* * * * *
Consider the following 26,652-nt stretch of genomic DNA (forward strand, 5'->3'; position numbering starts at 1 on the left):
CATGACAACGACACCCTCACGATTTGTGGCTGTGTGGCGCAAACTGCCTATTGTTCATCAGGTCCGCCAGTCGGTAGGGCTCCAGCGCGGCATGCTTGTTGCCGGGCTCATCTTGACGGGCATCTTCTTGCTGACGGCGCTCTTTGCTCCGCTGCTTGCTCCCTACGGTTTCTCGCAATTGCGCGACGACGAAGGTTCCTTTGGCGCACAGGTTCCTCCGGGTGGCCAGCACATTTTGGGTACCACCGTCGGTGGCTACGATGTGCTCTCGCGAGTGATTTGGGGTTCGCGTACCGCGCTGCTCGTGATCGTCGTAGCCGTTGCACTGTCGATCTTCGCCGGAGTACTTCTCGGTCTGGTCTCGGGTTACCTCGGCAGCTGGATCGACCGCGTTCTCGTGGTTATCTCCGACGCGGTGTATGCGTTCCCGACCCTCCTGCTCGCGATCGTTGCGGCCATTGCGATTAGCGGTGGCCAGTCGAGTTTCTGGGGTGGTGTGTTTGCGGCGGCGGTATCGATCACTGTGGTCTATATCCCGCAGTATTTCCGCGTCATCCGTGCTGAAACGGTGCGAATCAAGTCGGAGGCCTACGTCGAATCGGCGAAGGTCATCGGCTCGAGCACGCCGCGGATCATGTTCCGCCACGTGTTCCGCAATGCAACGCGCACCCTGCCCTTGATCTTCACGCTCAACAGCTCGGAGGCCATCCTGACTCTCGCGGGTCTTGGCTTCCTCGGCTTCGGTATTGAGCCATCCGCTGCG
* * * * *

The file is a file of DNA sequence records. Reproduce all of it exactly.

Consider the following 26,652-nt stretch of genomic DNA (forward strand, 5'->3'; position numbering starts at 1 on the left):
CATGACAACGACACCCTCACGATTTGTGGCTGTGTGGCGCAAACTGCCTATTGTTCATCAGGTCCGCCAGTCGGTAGGGCTCCAGCGCGGCATGCTTGTTGCCGGGCTCATCTTGACGGGCATCTTCTTGCTGACGGCGCTCTTTGCTCCGCTGCTTGCTCCCTACGGTTTCTCGCAATTGCGCGACGACGAAGGTTCCTTTGGCGCACAGGTTCCTCCGGGTGGCCAGCACATTTTGGGTACCACCGTCGGTGGCTACGATGTGCTCTCGCGAGTGATTTGGGGTTCGCGTACCGCGCTGCTCGTGATCGTCGTAGCCGTTGCACTGTCGATCTTCGCCGGAGTACTTCTCGGTCTGGTCTCGGGTTACCTCGGCAGCTGGATCGACCGCGTTCTCGTGGTTATCTCCGACGCGGTGTATGCGTTCCCGACCCTCCTGCTCGCGATCGTTGCGGCCATTGCGATTAGCGGTGGCCAGTCGAGTTTCTGGGGTGGTGTGTTTGCGGCGGCGGTATCGATCACTGTGGTCTATATCCCGCAGTATTTCCGCGTCATCCGTGCTGAAACGGTGCGAATCAAGTCGGAGGCCTACGTCGAATCGGCGAAGGTCATCGGCTCGAGCACGCCGCGGATCATGTTCCGCCACGTGTTCCGCAATGCAACGCGCACCCTGCCCTTGATCTTCACGCTCAACAGCTCGGAGGCCATCCTGACTCTCGCGGGTCTTGGCTTCCTCGGCTTCGGTATTGAGCCATCCGCTGCG